Conjunctivitis, inflammation of the conjunctiva, is a common ocular condition observed in cats. This article provides a comprehensive overview of feline conjunctivitis, including its causes, symptoms, diagnosis, treatment options, and preventive measures.

Table of Contents

Exploring Feline Conjunctivitis

Conjunctivitis in cats can be caused by various factors, including infectious agents (such as bacteria, viruses, or fungi), allergies, irritants, trauma, or underlying systemic diseases. The conjunctiva, a thin, transparent membrane covering the inner surface of the eyelids and the white part of the eye, becomes inflamed in response to these triggers.

Identifying Symptoms

Ocular Discharge

One of the primary signs of conjunctivitis in cats is the presence of ocular discharge, which may vary in color, consistency, and quantity depending on the underlying cause. Discharge may be clear, mucoid, purulent (yellow or green), or bloody.

Redness and Swelling

Inflammation of the conjunctiva leads to redness and swelling of the affected eye(s). Cats with conjunctivitis may exhibit a pink or red appearance of the eye, along with noticeable swelling of the conjunctival tissue.

Squinting and Blinking

Conjunctivitis can cause discomfort and irritation, prompting affected cats to squint, blink excessively, or keep their eyes partially closed. These behaviors are attempts to alleviate discomfort and protect the eyes from further irritation.

Diagnosis and Treatment

Veterinary Examination

Diagnosing conjunctivitis in cats requires a thorough ophthalmic examination by a veterinarian. This may include visual inspection of the eye using a slit lamp biomicroscope, assessment of tear film quality, and evaluation of corneal clarity.

Diagnostic Tests

Additional diagnostic tests may be necessary to identify the underlying cause of conjunctivitis and determine the most appropriate treatment. These may include conjunctival swabs for cytology or culture and sensitivity testing, fluorescein staining to assess corneal integrity, or blood tests to evaluate for systemic diseases predisposing to ocular inflammation.

Treatment Options

Treatment of feline conjunctivitis aims to reduce inflammation, control infection, and alleviate ocular discomfort. Depending on the underlying cause, treatment may involve topical or systemic medications, such as antibiotics, antivirals, antifungals, corticosteroids, or immunosuppressive agents. Warm compresses and gentle cleaning of the eye may also help remove discharge and promote healing.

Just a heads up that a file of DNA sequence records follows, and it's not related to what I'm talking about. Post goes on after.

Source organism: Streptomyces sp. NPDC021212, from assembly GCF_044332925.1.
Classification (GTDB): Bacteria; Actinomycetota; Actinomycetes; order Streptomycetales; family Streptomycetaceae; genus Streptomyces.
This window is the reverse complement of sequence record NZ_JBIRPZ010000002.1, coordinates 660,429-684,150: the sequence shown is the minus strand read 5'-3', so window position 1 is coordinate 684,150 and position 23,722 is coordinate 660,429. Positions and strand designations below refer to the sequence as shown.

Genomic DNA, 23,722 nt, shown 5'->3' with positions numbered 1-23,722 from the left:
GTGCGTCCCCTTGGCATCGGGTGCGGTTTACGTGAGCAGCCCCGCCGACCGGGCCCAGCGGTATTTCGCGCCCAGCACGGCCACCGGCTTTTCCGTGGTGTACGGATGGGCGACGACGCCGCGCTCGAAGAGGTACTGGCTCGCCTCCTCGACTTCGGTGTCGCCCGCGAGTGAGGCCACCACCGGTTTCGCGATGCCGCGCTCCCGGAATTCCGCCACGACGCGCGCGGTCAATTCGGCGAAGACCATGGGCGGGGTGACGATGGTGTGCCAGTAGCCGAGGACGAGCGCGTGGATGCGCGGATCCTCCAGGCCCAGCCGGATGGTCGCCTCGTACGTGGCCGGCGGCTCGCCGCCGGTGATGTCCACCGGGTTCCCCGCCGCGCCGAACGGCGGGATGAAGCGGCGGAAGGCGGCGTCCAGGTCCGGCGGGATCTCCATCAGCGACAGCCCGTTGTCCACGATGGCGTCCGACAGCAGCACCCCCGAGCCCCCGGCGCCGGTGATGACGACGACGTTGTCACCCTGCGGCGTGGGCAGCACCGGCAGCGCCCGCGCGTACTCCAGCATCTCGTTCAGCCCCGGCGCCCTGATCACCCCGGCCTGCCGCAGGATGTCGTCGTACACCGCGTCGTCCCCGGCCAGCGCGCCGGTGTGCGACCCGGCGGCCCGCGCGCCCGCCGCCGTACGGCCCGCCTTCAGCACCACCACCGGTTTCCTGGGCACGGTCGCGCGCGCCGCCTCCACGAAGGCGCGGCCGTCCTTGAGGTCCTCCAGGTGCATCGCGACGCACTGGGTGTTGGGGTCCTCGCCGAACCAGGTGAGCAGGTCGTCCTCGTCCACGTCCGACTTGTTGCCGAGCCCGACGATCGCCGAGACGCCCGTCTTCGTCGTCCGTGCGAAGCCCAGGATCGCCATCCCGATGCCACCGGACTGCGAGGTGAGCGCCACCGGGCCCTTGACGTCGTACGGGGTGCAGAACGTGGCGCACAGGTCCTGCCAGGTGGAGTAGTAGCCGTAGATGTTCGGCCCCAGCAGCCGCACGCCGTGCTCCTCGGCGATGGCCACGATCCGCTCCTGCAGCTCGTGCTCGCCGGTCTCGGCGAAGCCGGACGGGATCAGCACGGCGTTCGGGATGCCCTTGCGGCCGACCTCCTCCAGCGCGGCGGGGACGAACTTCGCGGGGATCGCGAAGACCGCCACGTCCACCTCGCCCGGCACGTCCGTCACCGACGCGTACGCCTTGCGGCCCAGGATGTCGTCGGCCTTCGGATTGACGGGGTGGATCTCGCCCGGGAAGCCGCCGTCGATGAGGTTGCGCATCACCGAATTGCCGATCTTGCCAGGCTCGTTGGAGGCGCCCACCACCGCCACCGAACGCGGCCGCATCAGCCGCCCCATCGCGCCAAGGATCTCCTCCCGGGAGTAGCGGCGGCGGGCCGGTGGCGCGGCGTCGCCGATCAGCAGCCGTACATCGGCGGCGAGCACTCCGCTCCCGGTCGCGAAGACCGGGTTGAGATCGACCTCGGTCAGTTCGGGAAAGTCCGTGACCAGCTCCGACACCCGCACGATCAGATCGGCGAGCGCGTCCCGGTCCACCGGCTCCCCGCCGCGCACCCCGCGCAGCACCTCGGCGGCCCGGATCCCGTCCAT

Preventive Measures

Environmental Management

Minimizing exposure to potential irritants or allergens in the environment can help reduce the risk of conjunctivitis in cats. Regular cleaning of litter boxes, grooming supplies, and bedding can prevent the accumulation of dust, debris, or allergens that may trigger ocular inflammation.


Vaccination against common infectious agents known to cause conjunctivitis, such as feline herpesvirus (FHV-1) and feline calicivirus (FCV), can help reduce the risk of disease transmission and minimize the severity of symptoms in infected cats.

Routine Veterinary Care

Regular veterinary examinations are essential for monitoring your cat’s ocular health and detecting conjunctivitis early. Prompt intervention and treatment can help prevent complications and promote timely resolution of the inflammation.


Conjunctivitis is a common ocular condition in cats that can cause discomfort and irritation if left untreated. By understanding the causes, symptoms, diagnosis, treatment options, and preventive measures associated with feline conjunctivitis, cat owners can take proactive steps to safeguard their feline companions’ ocular health and ensure a lifetime of clear, comfortable vision. With proper care, attention, and veterinary guidance, cats can overcome conjunctivitis and enjoy a fulfilling life free from ocular discomfort and complications.

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